Variance Analysis: Assess KPI Deviations to Improve Results
Variance analysis is one of the most useful tools available to companies today for business planning, management and review. Used to assess deviations from results of various key performance indicators (KPIs), variance analysis can reveal many aspects and outcomes of financial and operational imperatives.
It has become especially helpful with improvements in information technology that provide data that can be sliced, diced and drilled down to its core to reveal a clearer picture of performance.
In pursuit of strategic goals, most organizations perform various methods of forecasting, projections and budgets to guide them in their planning phase. As initiatives commence and results become apparent, the comparisons to anticipated outcomes are made and analyzed with a critical eye toward favorable or unfavorable results.
A 3-Up Variance Walk
In a recent CFO.com article, the authors asked Fortune 500 finance leaders how important variance analysis is to their operations.1 Their average rating was 8.7 out of 10 with 10 being highest. Also, the authors identified three main uses of variance analysis by corporations, and they called this set the “3-Up Variance Walk”:
1. Comparing prior year to date (YTD) actual results to current YTD’s budget.
2. Comparing prior YTD actual results to current YTD actual results.
3. Comparing current YTD budget to current YTD actual results.
Among the senior finance executives surveyed, 100% said they use the third comparison and over 80% use the second comparison. Most of the surveyed executives apply variance analysis for drivers of profitability such as volume, price, cost, product mix, etc. And most apply variance analysis to cash flow, which is critical for emphasis on current and future cash requirements.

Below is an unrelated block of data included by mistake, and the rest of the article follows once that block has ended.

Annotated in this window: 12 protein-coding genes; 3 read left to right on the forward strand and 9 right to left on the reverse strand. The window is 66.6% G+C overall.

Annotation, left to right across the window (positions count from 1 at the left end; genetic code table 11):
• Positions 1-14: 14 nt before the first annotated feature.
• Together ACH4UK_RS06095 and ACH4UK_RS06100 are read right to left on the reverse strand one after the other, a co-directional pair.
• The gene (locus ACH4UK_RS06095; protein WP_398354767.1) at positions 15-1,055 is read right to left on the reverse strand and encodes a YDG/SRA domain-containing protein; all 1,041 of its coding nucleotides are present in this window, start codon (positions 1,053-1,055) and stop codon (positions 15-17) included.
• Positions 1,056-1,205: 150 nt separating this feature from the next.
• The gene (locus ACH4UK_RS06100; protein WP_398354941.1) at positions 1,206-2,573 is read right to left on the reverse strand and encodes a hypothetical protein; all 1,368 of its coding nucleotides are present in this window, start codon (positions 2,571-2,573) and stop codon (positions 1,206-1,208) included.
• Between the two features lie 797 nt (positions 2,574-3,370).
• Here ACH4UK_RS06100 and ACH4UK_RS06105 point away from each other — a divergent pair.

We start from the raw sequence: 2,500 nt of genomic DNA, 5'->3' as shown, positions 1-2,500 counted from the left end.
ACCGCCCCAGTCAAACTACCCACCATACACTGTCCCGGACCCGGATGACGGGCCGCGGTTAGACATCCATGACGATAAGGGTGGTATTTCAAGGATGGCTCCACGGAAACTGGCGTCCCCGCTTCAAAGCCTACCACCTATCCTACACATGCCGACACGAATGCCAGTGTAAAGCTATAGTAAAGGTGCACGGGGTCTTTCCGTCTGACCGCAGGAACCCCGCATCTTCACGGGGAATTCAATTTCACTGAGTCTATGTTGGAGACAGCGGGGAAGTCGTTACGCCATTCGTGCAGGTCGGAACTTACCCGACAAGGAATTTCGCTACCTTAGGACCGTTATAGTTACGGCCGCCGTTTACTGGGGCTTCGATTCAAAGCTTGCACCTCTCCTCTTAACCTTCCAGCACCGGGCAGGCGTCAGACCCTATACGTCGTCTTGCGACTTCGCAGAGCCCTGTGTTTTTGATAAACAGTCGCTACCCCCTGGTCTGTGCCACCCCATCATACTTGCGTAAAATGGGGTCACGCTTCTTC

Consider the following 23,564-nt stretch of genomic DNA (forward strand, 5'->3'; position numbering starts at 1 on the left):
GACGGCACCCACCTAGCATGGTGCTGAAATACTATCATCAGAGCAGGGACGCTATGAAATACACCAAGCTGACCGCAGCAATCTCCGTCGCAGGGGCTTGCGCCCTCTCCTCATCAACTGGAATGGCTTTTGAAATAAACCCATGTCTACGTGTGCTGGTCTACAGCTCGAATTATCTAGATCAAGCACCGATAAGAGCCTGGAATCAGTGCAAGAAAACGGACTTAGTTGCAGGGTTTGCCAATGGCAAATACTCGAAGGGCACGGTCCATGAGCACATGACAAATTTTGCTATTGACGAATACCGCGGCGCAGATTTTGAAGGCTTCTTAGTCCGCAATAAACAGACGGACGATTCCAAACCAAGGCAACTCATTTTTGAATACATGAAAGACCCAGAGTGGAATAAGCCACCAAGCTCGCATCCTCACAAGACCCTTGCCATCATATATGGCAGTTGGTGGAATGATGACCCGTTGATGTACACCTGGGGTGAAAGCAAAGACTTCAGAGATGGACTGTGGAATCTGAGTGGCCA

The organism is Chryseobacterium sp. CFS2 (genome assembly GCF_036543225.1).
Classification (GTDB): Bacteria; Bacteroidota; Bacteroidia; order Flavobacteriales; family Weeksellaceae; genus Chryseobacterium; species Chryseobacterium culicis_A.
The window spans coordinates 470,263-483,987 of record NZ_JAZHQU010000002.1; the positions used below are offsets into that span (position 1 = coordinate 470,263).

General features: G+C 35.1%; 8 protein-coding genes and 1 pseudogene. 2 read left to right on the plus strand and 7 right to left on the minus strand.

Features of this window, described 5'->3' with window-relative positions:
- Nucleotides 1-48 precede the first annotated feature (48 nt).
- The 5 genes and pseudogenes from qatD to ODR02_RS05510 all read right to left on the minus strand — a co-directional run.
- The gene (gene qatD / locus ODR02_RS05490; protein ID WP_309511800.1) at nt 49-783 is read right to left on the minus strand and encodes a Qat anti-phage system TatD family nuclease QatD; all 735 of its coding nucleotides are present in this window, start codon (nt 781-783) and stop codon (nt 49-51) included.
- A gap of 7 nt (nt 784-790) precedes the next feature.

But only about half of the respondents said they use variance analysis for the first comparison. This represents what the authors called “a potentially large missed opportunity on the risk management front.”1 Variations in actual financial results from the current year’s budget can uncover risks involved in a specific plan, a benefit not achievable with history-based GAAP income statements.
In addition, just 42% said they break down volume variances into “share” and “true growth.”1 Doing this can help reveal a more complete performance picture since it is possible to lose market share while reporting a positive volume variance. And just 60% do variance analysis on cash flow which the authors note is surprising based on the way businesses emphasize free cash conversion.
Improving Real Decision Making
The challenge many companies face is implementing best practices in variance analysis that can help improve real decision making. Your company may experience negative impacts by failing to use variance analysis effectively, including the following:
- Ineffective internal controls.
- A failure to meet commitments.
- A lack of insight into risk management.
- Limited insight into productivity measurements.
To avoid these negative impacts, you should perform a 3-Up Variance Walk by determining which three main uses of variance analysis would be the most useful for your company to implement. In doing so, you should intermingle data analytics into all variance analyses and educate your team on variance analysis best practices. You should also segment volume variance into share growth to clarify incremental organizational growth as compared to rising overall market growth.
Your company may realize many positive outcomes by effectively implementing variance analysis, including the following:
- A competitive advantage in the demonstration of the prowess of your capabilities in clarity of structure and processes with defined roles and responsibilities.
- Enhanced risk management due to insights that reduce variances, both controllable and uncontrollable.
- Better decision making that can improve shareholder value.
- The elimination of behavioral and systematic biases in your forecasts and variance results.
- A better understanding of the correlation between profitability drivers and other indicators, such as price/volume.
Variance analysis is one of the most useful tools available to companies today for business planning, management and review. In a recent survey, senior finance executives rated the importance of variance analysis at 8.7 on a scale of 1 to 10. The challenge many companies face is implementing best practices in variance analysis that can help improve real decision making. Acting in an on-demand capacity, a part-time CFO or project CFO from a CFO services firm can help you implement variance analysis at your company.
1 Usage of Variance Analysis Is, Well, Variable; Thomas E. Conine Jr. & Michael B. McDonald IV; CFO.com; April 23, 2018
John W. Braine, Partner, CFO Edge, LLC